Re:think Business: Be 100s CEOs Revamp Their Companies to Reap Profits through Global Business Strategies, Emerging Technology, and Training a More Competitive Workforce

Black Enterprise, June 2011 | Go to article overview

Re:think Business: Be 100s CEOs Revamp Their Companies to Reap Profits through Global Business Strategies, Emerging Technology, and Training a More Competitive Workforce


39th Annual Report
on Black Business

B.E. 100s Overview
Trading Places
Industrial/Service Companies
Industrial/Service Company of the Year
Auto Dealers
Auto Dealer of the Year
Advertising Agencies
Advertising Agency of the Year
Financial Services Companies
Financial Services Company of the Year
Business Lessons from a Titan

[ILLUSTRATION OMITTED]

AGAINST A SLUGGISH RECOVERY, A rough-and-tumble business environment, and a ferocious battle for revenue growth and market share, the CEOs who operate the BE 100s--the nation's largest black businesses--confronted all of these unyielding forces in 2010 and expect to contend with more in years to come. To borrow an oft-used phrase: "Fortune favors the bold." That's the attitude adopted by chief executives as they rethink business models to stay competitive. They've redesigned enterprises by venturing into new lines of business, employing the latest technology, exploring global opportunities, and creating unassailable workforces. For the BE 100s, success today will come by way of revolution and reinvention.

After surviving harsh blows from the Great Recession, CEOs in 2010 were better able to maneuver and reposition their companies for an economy in recovery. What's the backdrop for all of this? An economic climate that's warming. The U.S. economy grew by a healthy 3.1% in the fourth quarter of 2010 versus a scant 0.2% in 2009. Unfortunately, economic growth has slowed to 1.8% in the first quarter of 2011. The Consumer Price Index rose 1.6% for 2010 as families continued to pay higher prices for food and gas. On the other hand, personal income advanced 3% in 2010, reversing a 1.7% decline in 2009. America's jobless rate held at 9.6% in 2010 compared to 10% in 2009. "We can stop worrying about growth because the economy is doing fine," says BLACK ENTERPRISE Board of Economists member Thomas D. Boston, Ph.D., a professor in the School of Economics at Georgia Tech and CEO of EuQuant, an Atlanta-based research firm. "Barring a significant natural or man-made disaster, economic growth will soon reach or exceed 4%."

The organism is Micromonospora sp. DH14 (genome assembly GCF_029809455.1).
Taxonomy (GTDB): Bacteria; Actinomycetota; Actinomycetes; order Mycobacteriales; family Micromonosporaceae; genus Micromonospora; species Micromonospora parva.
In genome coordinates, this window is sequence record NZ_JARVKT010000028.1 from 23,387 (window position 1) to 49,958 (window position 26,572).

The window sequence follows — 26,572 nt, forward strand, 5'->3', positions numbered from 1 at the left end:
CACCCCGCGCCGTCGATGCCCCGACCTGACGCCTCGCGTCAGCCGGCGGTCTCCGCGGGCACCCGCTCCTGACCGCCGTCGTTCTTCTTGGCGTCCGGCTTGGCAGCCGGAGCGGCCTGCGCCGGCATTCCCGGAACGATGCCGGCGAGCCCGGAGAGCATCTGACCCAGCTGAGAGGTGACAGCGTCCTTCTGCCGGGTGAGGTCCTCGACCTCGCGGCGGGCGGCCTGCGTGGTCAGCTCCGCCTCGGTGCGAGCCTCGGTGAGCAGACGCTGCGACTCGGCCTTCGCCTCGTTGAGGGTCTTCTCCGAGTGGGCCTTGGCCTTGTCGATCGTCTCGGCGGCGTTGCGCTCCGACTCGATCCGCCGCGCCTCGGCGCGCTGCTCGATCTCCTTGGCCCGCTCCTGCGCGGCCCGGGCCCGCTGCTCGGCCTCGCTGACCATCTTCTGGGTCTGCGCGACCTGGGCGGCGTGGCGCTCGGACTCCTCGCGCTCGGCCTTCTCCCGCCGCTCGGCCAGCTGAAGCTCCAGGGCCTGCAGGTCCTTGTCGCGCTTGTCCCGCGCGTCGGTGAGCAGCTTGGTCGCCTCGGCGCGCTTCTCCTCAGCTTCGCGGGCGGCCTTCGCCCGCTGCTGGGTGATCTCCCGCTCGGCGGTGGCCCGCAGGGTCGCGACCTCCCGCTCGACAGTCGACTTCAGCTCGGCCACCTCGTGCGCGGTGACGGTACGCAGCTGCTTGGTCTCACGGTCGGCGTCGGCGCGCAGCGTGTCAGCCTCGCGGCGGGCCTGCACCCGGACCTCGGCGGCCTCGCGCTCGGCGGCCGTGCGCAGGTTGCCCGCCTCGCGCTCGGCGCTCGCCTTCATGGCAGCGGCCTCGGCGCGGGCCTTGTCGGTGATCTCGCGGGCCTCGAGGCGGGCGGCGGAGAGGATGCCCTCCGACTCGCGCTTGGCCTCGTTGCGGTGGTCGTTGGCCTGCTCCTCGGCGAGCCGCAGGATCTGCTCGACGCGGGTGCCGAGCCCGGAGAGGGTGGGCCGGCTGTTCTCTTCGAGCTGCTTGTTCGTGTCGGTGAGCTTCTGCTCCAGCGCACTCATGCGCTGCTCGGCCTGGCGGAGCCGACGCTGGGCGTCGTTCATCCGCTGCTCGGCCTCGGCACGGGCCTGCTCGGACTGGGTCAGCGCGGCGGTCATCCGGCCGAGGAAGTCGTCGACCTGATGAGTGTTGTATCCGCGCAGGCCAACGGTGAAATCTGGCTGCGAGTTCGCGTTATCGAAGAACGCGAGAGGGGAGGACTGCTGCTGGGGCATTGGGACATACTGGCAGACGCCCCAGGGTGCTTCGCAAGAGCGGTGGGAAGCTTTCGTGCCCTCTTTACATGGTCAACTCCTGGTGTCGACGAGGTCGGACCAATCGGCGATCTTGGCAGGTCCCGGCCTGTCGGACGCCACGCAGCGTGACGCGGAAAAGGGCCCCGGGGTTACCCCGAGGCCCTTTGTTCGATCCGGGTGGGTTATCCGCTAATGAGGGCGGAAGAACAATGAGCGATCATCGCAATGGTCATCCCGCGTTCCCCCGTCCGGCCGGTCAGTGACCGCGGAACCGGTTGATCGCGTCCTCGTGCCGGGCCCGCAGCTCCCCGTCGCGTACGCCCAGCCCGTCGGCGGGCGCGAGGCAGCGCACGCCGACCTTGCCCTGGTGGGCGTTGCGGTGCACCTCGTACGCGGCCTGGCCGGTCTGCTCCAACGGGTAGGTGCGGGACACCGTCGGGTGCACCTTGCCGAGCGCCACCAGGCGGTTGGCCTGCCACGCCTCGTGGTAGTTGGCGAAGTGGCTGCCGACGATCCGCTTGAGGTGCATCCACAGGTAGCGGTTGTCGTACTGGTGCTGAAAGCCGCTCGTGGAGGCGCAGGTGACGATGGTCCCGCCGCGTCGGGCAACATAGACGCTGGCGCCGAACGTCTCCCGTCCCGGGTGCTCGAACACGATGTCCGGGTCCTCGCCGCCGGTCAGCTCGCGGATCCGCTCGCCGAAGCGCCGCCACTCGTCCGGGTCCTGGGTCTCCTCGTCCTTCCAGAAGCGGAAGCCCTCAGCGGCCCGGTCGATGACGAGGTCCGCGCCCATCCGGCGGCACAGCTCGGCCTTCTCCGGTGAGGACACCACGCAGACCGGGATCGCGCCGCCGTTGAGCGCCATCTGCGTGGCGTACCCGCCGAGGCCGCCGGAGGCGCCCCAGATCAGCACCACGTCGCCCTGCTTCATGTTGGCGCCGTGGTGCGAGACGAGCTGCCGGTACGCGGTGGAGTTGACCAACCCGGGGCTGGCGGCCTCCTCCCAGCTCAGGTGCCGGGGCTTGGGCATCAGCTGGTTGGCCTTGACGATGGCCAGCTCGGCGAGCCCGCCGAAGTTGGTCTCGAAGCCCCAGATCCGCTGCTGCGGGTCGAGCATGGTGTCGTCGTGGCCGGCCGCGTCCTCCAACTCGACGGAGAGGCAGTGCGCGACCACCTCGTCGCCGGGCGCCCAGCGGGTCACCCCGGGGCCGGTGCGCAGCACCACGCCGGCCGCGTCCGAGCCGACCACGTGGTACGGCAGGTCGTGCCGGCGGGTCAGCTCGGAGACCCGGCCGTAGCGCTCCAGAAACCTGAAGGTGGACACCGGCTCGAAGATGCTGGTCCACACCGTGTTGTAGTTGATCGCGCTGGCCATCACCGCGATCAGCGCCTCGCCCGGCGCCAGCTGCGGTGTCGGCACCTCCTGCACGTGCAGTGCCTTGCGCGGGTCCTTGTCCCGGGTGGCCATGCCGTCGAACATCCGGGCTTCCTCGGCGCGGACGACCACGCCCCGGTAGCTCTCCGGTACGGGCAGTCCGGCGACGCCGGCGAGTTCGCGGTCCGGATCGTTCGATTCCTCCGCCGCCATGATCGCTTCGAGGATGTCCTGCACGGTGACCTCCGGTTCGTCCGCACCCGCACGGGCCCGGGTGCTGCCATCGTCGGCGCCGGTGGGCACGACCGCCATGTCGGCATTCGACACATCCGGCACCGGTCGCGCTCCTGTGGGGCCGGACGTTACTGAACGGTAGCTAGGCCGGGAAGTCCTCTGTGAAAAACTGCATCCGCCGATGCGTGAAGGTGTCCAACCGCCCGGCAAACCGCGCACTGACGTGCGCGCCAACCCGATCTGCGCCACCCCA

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This was good news for companies tied to industrial and automotive manufacturing, such as Detroit-based Bridgewater Interiors L.L.C. (No. 2 on the BE INDUSTRIAL/SERVICE COMPANIES list with $1.6 billion in revenues). Over the past year, revenues for the automotive supplier that builds high-quality seat systems for Ford and General Motors vehicles grew a whopping 46% due to a surge in the volume of hot-selling models such as the revamped Ford Focus. CEO Ron E. Hall Sr. says the company has doubled work shifts to keep up with the demand for fuel-efficient cars.

Selected as BE'S 2011 Industrial/Service Company of the Year, Bridgewater represents one of last year's top performers. Although economists such as Boston believe the worst is over, they warn entrepreneurs to proceed with caution. Countless companies continue to be punished in the anemic housing, advertising, and banking sectors. Healthier, nimble firms still remain in cost-cutting mode as they pounce on new opportunities. Here's a look at how the BE 100s have responded to today's business environment and how some have successfully expanded into new, fertile territory.

Industrial/Service: Retooling for Growth

Over the past year, the nation's leading African American CEOs had to adjust to challenge and change. As a result, the BE INDUSTRIAL/SERVICE COMPANIES posted a 4.66% boost in revenues to $18.7 billion and a 16.51% decrease in payroll to 56,271 employees.

Forward-looking entrepreneurs such as Sid E. Taylor, president of Warren, Michigan-based SET Enterprises Inc. (No. 18 on the BE INDUSTRIAL/SERVICE COMPANIES list with $222 million in revenues), have restructured operations or pursued new ventures--which include planning a southern expansion. In fact Taylor completed a business makeover in 2010, diversifying his steel metal processing and assembly services operation by launching two new units: SET Duct Manufacturing Inc. …

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